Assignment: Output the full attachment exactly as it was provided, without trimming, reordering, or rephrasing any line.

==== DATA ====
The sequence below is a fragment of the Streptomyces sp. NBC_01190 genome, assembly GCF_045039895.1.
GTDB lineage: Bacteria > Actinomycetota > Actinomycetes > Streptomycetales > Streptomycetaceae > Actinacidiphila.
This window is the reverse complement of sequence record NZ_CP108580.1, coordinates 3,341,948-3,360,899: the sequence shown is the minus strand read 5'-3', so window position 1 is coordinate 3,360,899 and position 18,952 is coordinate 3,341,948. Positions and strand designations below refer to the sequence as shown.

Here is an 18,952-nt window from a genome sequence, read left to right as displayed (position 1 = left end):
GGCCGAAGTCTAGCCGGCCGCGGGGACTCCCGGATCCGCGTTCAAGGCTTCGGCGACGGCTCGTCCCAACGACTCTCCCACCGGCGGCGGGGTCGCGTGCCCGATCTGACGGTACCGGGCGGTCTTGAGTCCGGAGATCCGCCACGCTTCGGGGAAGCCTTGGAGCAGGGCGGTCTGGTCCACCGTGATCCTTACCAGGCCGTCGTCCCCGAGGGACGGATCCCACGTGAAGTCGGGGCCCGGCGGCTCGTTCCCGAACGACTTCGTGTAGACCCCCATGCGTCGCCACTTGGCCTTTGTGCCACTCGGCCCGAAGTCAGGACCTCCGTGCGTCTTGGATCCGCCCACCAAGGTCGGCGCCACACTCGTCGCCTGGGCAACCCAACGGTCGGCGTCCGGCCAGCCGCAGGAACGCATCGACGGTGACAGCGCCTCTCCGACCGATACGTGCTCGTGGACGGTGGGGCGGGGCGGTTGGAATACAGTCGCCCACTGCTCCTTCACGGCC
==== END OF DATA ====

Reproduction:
The sequence below is a fragment of the Streptomyces sp. NBC_01190 genome, assembly GCF_045039895.1.
GTDB lineage: Bacteria > Actinomycetota > Actinomycetes > Streptomycetales > Streptomycetaceae > Actinacidiphila.
This window is the reverse complement of sequence record NZ_CP108580.1, coordinates 3,341,948-3,360,899: the sequence shown is the minus strand read 5'-3', so window position 1 is coordinate 3,360,899 and position 18,952 is coordinate 3,341,948. Positions and strand designations below refer to the sequence as shown.

Here is an 18,952-nt window from a genome sequence, read left to right as displayed (position 1 = left end):
GGCCGAAGTCTAGCCGGCCGCGGGGACTCCCGGATCCGCGTTCAAGGCTTCGGCGACGGCTCGTCCCAACGACTCTCCCACCGGCGGCGGGGTCGCGTGCCCGATCTGACGGTACCGGGCGGTCTTGAGTCCGGAGATCCGCCACGCTTCGGGGAAGCCTTGGAGCAGGGCGGTCTGGTCCACCGTGATCCTTACCAGGCCGTCGTCCCCGAGGGACGGATCCCACGTGAAGTCGGGGCCCGGCGGCTCGTTCCCGAACGACTTCGTGTAGACCCCCATGCGTCGCCACTTGGCCTTTGTGCCACTCGGCCCGAAGTCAGGACCTCCGTGCGTCTTGGATCCGCCCACCAAGGTCGGCGCCACACTCGTCGCCTGGGCAACCCAACGGTCGGCGTCCGGCCAGCCGCAGGAACGCATCGACGGTGACAGCGCCTCTCCGACCGATACGTGCTCGTGGACGGTGGGGCGGGGCGGTTGGAATACAGTCGCCCACTGCTCCTTCACGGCC